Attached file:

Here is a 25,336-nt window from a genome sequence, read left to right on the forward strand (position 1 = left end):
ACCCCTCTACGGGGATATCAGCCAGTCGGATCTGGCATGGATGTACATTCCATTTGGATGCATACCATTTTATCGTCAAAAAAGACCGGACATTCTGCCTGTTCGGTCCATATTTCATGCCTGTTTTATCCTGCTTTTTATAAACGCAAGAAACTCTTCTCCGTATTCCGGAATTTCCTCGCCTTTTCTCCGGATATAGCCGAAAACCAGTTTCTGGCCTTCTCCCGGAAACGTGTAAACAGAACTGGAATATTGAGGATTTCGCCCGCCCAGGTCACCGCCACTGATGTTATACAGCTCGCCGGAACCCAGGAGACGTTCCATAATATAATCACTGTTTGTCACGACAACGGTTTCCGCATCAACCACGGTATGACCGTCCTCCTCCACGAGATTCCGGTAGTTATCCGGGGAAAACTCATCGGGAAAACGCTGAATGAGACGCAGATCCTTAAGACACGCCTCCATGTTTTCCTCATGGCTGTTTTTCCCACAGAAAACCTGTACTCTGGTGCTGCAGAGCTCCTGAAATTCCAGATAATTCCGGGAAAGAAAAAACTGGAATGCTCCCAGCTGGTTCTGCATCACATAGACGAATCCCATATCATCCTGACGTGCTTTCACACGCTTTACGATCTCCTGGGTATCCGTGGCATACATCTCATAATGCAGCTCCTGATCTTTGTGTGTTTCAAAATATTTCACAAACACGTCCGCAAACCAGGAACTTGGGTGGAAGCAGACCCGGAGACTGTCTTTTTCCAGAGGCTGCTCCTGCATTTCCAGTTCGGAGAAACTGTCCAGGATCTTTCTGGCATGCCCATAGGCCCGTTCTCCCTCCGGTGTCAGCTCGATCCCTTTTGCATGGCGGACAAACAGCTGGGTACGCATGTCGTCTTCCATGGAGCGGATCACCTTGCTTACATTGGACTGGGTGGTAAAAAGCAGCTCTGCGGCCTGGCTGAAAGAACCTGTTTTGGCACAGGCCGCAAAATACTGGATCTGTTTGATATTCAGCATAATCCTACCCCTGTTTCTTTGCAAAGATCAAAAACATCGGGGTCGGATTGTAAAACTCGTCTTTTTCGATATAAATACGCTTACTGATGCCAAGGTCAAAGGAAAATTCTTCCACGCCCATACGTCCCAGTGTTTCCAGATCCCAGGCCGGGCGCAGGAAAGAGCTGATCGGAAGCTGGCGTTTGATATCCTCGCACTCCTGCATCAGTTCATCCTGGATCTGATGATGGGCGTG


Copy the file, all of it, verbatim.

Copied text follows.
Here is a 25,336-nt window from a genome sequence, read left to right on the forward strand (position 1 = left end):
ACCCCTCTACGGGGATATCAGCCAGTCGGATCTGGCATGGATGTACATTCCATTTGGATGCATACCATTTTATCGTCAAAAAAGACCGGACATTCTGCCTGTTCGGTCCATATTTCATGCCTGTTTTATCCTGCTTTTTATAAACGCAAGAAACTCTTCTCCGTATTCCGGAATTTCCTCGCCTTTTCTCCGGATATAGCCGAAAACCAGTTTCTGGCCTTCTCCCGGAAACGTGTAAACAGAACTGGAATATTGAGGATTTCGCCCGCCCAGGTCACCGCCACTGATGTTATACAGCTCGCCGGAACCCAGGAGACGTTCCATAATATAATCACTGTTTGTCACGACAACGGTTTCCGCATCAACCACGGTATGACCGTCCTCCTCCACGAGATTCCGGTAGTTATCCGGGGAAAACTCATCGGGAAAACGCTGAATGAGACGCAGATCCTTAAGACACGCCTCCATGTTTTCCTCATGGCTGTTTTTCCCACAGAAAACCTGTACTCTGGTGCTGCAGAGCTCCTGAAATTCCAGATAATTCCGGGAAAGAAAAAACTGGAATGCTCCCAGCTGGTTCTGCATCACATAGACGAATCCCATATCATCCTGACGTGCTTTCACACGCTTTACGATCTCCTGGGTATCCGTGGCATACATCTCATAATGCAGCTCCTGATCTTTGTGTGTTTCAAAATATTTCACAAACACGTCCGCAAACCAGGAACTTGGGTGGAAGCAGACCCGGAGACTGTCTTTTTCCAGAGGCTGCTCCTGCATTTCCAGTTCGGAGAAACTGTCCAGGATCTTTCTGGCATGCCCATAGGCCCGTTCTCCCTCCGGTGTCAGCTCGATCCCTTTTGCATGGCGGACAAACAGCTGGGTACGCATGTCGTCTTCCATGGAGCGGATCACCTTGCTTACATTGGACTGGGTGGTAAAAAGCAGCTCTGCGGCCTGGCTGAAAGAACCTGTTTTGGCACAGGCCGCAAAATACTGGATCTGTTTGATATTCAGCATAATCCTACCCCTGTTTCTTTGCAAAGATCAAAAACATCGGGGTCGGATTGTAAAACTCGTCTTTTTCGATATAAATACGCTTACTGATGCCAAGGTCAAAGGAAAATTCTTCCACGCCCATACGTCCCAGTGTTTCCAGATCCCAGGCCGGGCGCAGGAAAGAGCTGATCGGAAGCTGGCGTTTGATATCCTCGCACTCCTGCATCAGTTCATCCTGGATCTGATGATGGGCGTG